OPINION: Minor surgeries could lead to death in 20 years time

ImageJust when we thought we were moving forward in the medical industry we get the news that our system could slip back to what it was like at the start of the 19th century and even the simplest surgeries could lead in death.

Now, I have seen period dramas, and people do not look healthy. Most often when a character becomes sick, or get an operation they die of infection and this is just the sort of thing top medical experts have said could happen.

Today it has been reported that Britain’s health system could take a step back 200 years unless antibiotic resistance is successfully tackled.

The Government’s Chief Medical Officer, Dame Sally Davies has warned that the serious problem of microbes becoming more resistant to powerful drugs should stand among national critical risks such as terrorism and climate change.

The starting point of this tackle is likely to include tougher restrictions on antibiotics prescribed by GP’s.

The Independent reported that in Dame Sally’s report, published today, she said: “There is a need for politicians in the UK to prioritise antimicrobial resistance as a major area of concern, including on the national risk register and pushing for action internationally as well as in local healthcare services.

Antimicrobial resistance is a ticking time-bomb not only for the UK but also for the world. We need to work with everyone to ensure the apocalyptic scenario of widespread antimicrobial resistance does not become a reality. This threat is arguably as important as climate change.”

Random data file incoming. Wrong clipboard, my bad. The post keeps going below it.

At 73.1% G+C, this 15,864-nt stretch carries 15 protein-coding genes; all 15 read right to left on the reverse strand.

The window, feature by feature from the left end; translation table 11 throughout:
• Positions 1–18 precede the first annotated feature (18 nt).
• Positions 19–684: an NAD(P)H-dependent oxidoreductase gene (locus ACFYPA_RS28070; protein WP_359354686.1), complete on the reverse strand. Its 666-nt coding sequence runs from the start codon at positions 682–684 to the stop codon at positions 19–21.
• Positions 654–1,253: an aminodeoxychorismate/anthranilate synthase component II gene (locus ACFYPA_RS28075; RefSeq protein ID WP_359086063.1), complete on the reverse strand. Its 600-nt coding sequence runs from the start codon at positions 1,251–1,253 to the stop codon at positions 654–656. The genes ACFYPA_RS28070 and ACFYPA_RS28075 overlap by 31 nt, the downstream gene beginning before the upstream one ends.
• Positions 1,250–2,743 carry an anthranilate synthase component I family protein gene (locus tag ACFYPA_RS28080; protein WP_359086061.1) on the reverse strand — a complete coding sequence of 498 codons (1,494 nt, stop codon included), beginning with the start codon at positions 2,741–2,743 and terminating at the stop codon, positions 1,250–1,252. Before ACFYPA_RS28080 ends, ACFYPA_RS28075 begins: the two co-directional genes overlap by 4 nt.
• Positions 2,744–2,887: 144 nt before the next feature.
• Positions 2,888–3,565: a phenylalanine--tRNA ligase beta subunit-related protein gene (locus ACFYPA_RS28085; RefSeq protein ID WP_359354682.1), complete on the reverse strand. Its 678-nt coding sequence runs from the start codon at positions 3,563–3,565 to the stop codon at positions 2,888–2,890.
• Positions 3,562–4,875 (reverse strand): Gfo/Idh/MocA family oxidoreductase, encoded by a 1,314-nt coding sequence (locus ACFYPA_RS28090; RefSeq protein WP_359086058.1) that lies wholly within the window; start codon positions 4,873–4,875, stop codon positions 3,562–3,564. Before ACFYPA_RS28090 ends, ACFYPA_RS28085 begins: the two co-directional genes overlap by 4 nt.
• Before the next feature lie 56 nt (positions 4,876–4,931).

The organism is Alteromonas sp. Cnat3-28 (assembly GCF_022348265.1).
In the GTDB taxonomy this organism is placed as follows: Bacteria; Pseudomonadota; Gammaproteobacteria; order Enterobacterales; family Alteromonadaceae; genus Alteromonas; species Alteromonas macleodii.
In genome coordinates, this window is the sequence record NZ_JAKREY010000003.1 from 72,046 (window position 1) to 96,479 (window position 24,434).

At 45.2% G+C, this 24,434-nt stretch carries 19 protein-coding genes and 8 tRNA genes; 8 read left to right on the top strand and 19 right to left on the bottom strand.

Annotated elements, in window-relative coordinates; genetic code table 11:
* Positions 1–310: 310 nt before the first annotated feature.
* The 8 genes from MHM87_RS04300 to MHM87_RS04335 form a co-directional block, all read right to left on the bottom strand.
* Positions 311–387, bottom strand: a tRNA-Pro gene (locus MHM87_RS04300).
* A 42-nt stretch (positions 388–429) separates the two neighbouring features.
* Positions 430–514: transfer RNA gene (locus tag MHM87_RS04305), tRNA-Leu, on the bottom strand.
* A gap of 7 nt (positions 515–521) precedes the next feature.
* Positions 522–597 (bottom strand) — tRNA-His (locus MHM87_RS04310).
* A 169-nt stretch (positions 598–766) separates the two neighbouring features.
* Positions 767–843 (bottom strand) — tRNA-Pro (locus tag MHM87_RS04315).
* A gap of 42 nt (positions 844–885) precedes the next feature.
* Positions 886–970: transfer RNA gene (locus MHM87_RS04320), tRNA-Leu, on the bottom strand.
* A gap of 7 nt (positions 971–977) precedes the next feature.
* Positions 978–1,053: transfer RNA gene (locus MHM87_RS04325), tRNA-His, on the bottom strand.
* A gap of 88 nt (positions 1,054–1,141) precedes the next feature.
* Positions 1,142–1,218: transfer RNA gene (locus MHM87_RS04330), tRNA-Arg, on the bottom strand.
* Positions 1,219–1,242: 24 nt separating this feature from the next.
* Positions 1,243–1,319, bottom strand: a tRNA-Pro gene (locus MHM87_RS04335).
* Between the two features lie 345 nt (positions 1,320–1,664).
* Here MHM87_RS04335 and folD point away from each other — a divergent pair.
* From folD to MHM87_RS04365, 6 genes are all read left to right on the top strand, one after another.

Although infections in British hospitals such as MRSA and C. difficile have reduced by 80% since the levels around 10 years ago, E. coli and klebsiella are the most common infection acquired in UK hospitals.

Around 5,000 deaths from bloodstream infections occur a year in the UK, half of which are due to drug-resistant microbes.

Now I am not going to keep myself up at night about this worrying but I do worry for the old and young, whose immune system often fails them in critical medical situations. I have no doubt that the UK medical industry will pull through this problem. They did in the 19th century, so why not now?

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About hparr247

Glasgow Caledonian University journalism student who has studied at Stony Brook University in New York. Curious and amazed about the world, what it is up to, and its people.
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